ST. LOUIS -- The St. Louis Cardinals believe they have a young pitcher who is growing into one of the National League’s elite starters.
But like so many things in this up-and-down season, whether it’s another dynamic half by Matt Carpenter or the emergence of Aledmys Diaz, one of the best stretches of Carlos Martinez’s career has been largely wasted.
In the seventh inning, well past his 100th pitch, Martinez badly wanted a slider near the outside corner against John Jaso to be called a strike. When umpire Dale Scott didn’t bite -- the pitch was close, but perhaps not a strike -- Martinez threw back his head and tossed his arms in the air. His next pitch went whistling into center field off Jaso’s bat, the Pirates’ third run scoring on the play.
Such has been Martinez’s fate lately, the victim of bad luck and circumstance. The Cardinals have lost those four Martinez-pitched games by scores of 4-3, 4-3, 3-2 and 4-2. He has allowed a total of four runs in them.
“I think the rest of the league sees what we see. This guy’s a top-tier pitcher,” manager Mike Matheny said. “He’s taken that step in his career to where he’s figuring out how to pitch on a consistent basis, to find his stuff, to get quick outs, and then he’s got all the power you could ever ask for, so he’s putting it all together. It will be fun to watch him do it for the rest of this season.”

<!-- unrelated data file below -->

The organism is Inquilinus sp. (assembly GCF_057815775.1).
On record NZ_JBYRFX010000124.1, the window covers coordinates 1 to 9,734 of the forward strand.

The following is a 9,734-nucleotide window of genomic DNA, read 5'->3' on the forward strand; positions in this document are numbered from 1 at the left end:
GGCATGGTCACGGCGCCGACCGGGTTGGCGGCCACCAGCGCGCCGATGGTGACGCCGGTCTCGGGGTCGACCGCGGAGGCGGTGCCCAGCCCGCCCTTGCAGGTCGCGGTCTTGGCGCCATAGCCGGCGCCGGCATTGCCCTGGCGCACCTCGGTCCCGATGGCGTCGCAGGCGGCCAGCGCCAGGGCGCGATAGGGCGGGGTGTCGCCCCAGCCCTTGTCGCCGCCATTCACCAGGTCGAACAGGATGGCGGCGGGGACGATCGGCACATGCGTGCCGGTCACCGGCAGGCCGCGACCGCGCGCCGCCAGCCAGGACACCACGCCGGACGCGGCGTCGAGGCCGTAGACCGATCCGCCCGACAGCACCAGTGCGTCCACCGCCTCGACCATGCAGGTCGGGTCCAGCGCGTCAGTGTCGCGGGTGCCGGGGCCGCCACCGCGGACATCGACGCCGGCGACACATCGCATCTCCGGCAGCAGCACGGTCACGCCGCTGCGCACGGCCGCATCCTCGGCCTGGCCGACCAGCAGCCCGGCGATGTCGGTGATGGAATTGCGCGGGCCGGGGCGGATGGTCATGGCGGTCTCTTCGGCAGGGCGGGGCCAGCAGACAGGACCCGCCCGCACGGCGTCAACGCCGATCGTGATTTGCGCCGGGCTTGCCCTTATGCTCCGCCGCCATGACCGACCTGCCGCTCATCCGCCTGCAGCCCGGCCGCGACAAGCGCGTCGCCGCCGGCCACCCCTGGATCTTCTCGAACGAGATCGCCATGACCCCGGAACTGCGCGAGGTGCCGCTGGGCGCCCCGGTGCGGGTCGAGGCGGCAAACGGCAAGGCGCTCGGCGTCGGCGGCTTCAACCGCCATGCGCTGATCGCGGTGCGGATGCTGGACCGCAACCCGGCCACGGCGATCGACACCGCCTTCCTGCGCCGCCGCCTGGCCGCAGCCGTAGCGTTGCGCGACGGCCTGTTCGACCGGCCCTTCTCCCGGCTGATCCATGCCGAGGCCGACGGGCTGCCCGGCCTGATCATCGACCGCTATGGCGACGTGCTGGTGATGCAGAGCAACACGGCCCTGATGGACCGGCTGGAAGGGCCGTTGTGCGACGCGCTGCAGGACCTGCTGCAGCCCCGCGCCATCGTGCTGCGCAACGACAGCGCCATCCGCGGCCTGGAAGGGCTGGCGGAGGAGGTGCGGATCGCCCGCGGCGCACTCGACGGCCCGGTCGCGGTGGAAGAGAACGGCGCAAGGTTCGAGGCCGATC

Martinez is making a late All-Star push, even if his 7-6 record offers few clues to his fine recent form. In his past seven starts, he has a 1.46 ERA and he ranks 15th overall in ERA (2.90) and 10th in WAR (2.9) among NL pitchers. With starters such as Clayton Kershaw and Stephen Strasburg unlikely to pitch for the NL All-Stars due to injury, Martinez could pick up his second straight berth. Then again, the lack of wins could make it easier to leave him off the team.
“I feel really good mentally and physically, and I feel like I’ve reached a point where I’m mentally mature enough to pitch at this level,” Martinez said through an interpreter.
Even if Martinez had escaped that seventh inning unscathed, there is no guarantee that the Cardinals would have won. They have had some issues hitting finesse pitchers like the Pirates’ Jon Niese. In six innings, Niese, who came in with a 5.07 ERA, had only one spot of real trouble -- the fifth inning -- and he managed to get out of it allowing just one run. Carpenter -- who else? -- drove it in with a line-drive single to right field. The Cardinals are just past the halfway point of their season and their leadoff hitter has 53 RBIs. Carpenter drove in the Cardinals’ other run on a two-out double off Neftali Feliz in the ninth.
They should have scored at least one more run in that fifth inning, but with one out, Diaz couldn’t get Martinez in from third base. He hit a tapper back to Niese. Martinez can hit a little bit, too. He had two line-drive hits to extend his hitting streak to four games, and he leads all Cardinals pitchers with a .290 batting average. He trails Adam Wainwright (.433) by a wide berth in slugging percentage, though. Martinez has nine hits, all singles.
Bases-loaded, nobody-out jams are never ideal, but if you’re going to have one, it’s best to have a guy batting less than .100 and a pitcher coming up. That’s what Martinez dealt with in the fifth inning before he struck out catcher Erik Kratz on three pitches and then got Niese to hit into an inning-ending double play.